A more plausible explanation for the apparent rise in diagnostic sensitivity and the decrease in diagnostic specificity that accompanied the introduction of "sensitive" and "highly sensitive" cardiac troponin assays is the concurrent introduction of the 99th percentile as the decision level. This was often significantly lower than the previous cutoff defined by an arbitrary concentration where a 10% imprecision target was achieved and led to a predictable increase in the rate of myocardial infarction diagnosis (20). It is also now recognized that physiological and pathological causes other than acute myocardial infarction may lead to increased cardiac troponin concentrations. The definition of myocardial infarction evolved to include nonthrombotic myocardial infarction and the boundary between unstable angina and non-STsegment elevation myocardial infarction tilted toward the latter (21). The regrettable choice of "sensitive" and "highly sensitive" nomenclature may have exacerbated the impression that the diagnostic accuracy was altered as a consequence of improved detection capability.

In summary, there is no direct relationship between the diagnostic accuracy and the detection capability of cardiac troponin assays. The artifactual decrease in diagnostic performance can be added to the list of reasons why data should not be censored. As a minimum requirement, this practice should be disclosed in studies on diagnostic accuracy.

Author Contributions: All authors confirmed they have contributed to the intellectual content of this paper and have met the following 3 requirements: (a) significant contribution to the conception and design, acquisition ofdata, or analysis and interpretation of data; (b) drafting or revising the article for intellectual content; and (c) final approval of the published article.

Authors' Disclosures or Potential Conflicts of Interest: No authors declared any potential conflicts of interest.

Role of Sponsor: No sponsor was declared.


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Carel J. Pretorius [1, 2] * and Jacobus P.J. Ungerer [1]

[1] Department of Chemical Pathology, Pathology Queensland, Queensland Health, Brisbane, Australia; [2] University of Queensland, School of Medicine, Brisbane, Australia.

* Address correspondence to this author at: Level 3, Block 7, Royal Brisbane Hospital, Herston 4029, Queensland, Australia. Fax +61-7-3646-1392; e-mail carel.pretorius@

Received June 20, 2016; accepted July 27, 2016.

Previously published online at DOI: 10.1373/clinchem.2016.262634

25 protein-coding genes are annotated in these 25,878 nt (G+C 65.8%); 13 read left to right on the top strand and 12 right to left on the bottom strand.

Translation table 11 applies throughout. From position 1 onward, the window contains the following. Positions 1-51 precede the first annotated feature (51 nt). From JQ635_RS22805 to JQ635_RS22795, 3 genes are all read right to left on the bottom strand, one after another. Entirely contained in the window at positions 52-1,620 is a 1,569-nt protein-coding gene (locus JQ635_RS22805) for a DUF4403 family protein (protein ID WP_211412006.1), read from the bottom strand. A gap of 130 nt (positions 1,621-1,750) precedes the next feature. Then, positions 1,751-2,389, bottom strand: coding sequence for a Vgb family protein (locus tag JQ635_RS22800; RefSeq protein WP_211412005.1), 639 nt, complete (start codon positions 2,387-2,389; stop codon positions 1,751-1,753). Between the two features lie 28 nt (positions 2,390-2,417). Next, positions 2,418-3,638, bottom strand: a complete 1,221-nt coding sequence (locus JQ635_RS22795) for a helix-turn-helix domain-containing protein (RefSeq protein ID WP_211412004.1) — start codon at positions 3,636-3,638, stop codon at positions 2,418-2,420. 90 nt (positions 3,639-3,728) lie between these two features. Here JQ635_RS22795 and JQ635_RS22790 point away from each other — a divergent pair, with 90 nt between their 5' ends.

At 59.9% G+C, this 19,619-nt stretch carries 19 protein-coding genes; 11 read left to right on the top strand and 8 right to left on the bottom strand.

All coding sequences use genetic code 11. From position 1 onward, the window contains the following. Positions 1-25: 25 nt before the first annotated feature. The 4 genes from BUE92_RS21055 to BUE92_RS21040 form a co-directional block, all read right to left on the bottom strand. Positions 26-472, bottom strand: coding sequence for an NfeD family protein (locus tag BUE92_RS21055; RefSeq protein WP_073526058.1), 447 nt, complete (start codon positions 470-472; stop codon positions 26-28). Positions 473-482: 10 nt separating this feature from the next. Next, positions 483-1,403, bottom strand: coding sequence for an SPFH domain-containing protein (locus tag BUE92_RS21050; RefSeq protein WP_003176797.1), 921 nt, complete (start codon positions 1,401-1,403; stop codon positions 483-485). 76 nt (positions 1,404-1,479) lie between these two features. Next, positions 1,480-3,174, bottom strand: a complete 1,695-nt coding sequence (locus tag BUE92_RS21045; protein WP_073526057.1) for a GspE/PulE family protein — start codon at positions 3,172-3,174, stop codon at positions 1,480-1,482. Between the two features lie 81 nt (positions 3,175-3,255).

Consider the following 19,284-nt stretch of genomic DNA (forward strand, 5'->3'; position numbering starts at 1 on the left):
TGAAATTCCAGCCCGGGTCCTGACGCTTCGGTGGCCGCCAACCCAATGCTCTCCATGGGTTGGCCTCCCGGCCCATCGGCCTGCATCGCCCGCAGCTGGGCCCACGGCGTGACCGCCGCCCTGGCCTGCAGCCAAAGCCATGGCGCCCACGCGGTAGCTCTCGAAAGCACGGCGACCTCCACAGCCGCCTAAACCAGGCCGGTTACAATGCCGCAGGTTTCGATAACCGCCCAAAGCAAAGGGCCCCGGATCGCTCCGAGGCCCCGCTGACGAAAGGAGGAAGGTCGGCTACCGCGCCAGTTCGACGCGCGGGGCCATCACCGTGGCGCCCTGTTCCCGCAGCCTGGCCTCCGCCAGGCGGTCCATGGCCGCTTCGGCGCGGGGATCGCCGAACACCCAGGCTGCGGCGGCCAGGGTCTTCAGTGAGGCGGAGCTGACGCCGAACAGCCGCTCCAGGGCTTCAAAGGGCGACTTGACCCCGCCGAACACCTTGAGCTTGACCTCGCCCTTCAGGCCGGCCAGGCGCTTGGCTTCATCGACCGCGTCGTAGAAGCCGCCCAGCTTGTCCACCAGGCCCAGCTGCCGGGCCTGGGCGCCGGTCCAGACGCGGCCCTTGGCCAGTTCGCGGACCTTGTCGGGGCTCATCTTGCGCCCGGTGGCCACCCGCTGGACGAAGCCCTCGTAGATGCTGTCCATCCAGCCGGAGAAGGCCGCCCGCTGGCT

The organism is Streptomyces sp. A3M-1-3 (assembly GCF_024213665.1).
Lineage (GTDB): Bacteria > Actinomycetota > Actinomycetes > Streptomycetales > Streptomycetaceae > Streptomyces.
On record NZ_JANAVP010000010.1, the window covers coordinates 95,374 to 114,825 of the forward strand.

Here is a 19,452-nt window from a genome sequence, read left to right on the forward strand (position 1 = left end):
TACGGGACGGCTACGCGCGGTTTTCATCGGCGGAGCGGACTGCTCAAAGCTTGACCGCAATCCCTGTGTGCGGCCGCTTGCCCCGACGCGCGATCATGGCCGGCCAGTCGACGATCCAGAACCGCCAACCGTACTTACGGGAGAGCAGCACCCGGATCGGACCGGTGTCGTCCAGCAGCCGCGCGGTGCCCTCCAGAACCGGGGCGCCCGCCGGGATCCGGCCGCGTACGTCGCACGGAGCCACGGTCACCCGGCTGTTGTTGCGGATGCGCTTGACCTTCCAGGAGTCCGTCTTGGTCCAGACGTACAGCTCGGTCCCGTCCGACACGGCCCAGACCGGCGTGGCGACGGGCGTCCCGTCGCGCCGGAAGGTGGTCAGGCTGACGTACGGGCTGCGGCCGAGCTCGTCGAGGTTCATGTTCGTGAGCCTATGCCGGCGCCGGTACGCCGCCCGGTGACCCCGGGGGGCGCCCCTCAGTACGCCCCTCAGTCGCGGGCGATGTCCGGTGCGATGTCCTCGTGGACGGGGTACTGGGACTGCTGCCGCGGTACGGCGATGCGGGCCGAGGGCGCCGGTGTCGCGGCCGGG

[3] Nonstandard abbreviations: hs-cTn, high-sensitivity cardiac troponin; LoB, limit of the blank; LoD, limit of detection; AUC, area under the curve.

Caption: Fig. 1. ROC curves constructed with progressive censoring of data in 10-ng/L increments. The AUCs with data censored below 20 and 30 ng/L were significantly smaller than that of the uncensored data (P = 0.021 and 0.005). The crosses indicate the position on the curves that correspond to cardiac troponin concentrations of 30,20, and 10 ng/L, respectively, from left to right.
Table l. Precision profilesand detection capabilities of 4
hypothetical cardiac troponin assays. (a, b)

Model    SD       SD     LoB    LoD        CV        CV at
        slope   offset                  at 99th     100 ng/L

A       0.05     0.1      0.2    0.3       5.3        5.1
B       0.05     1.5      2.5    5.1      10.0        6.5
C       0.05     4.5      7.4   15.4      20.0        9.5
D       0.05     9       14.8   30.8      35.0       14.0

(a) SD, LoB, and LoD are presented in ng/L and CVas a percentage.

(b) The precision profile for each model was calculated as linear
function wherethe SD varied with a specified slope and offset relative
to the cardiac troponin concentration.

Table 2. The diagnostic performance of 4 cardiac troponin models with
decreasing detection capabilities.

         Model A      Model B      Model C      Model D
        Uncensored   Uncensored   Uncensored   Uncensored

AUC      0.976        0.977        0.975        0.958
SE       0.006        0.005        0.006        0.017
P (a)    0.432        0.187        0.749        0.189

         Censored     Censored     Censored     Censored
        <0.3 ng/L    <5.1 ng/L    <15.4 ng/L   <30.8 ng/L

AUC     0.976        0.977        0.955        0.904
SE      0.006        0.005        0.017        0.026
P (a)   0.432        0.187        0.092        0.001

(a) P values were calculated in a paired analysis relative to the
curve constructed from the original values.
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Title Annotation:Informatics and Statistics
Author:Pretorius, Carel J.; Ungerer, Jacobus P.J.
Publication:Clinical Chemistry
Date:Dec 1, 2016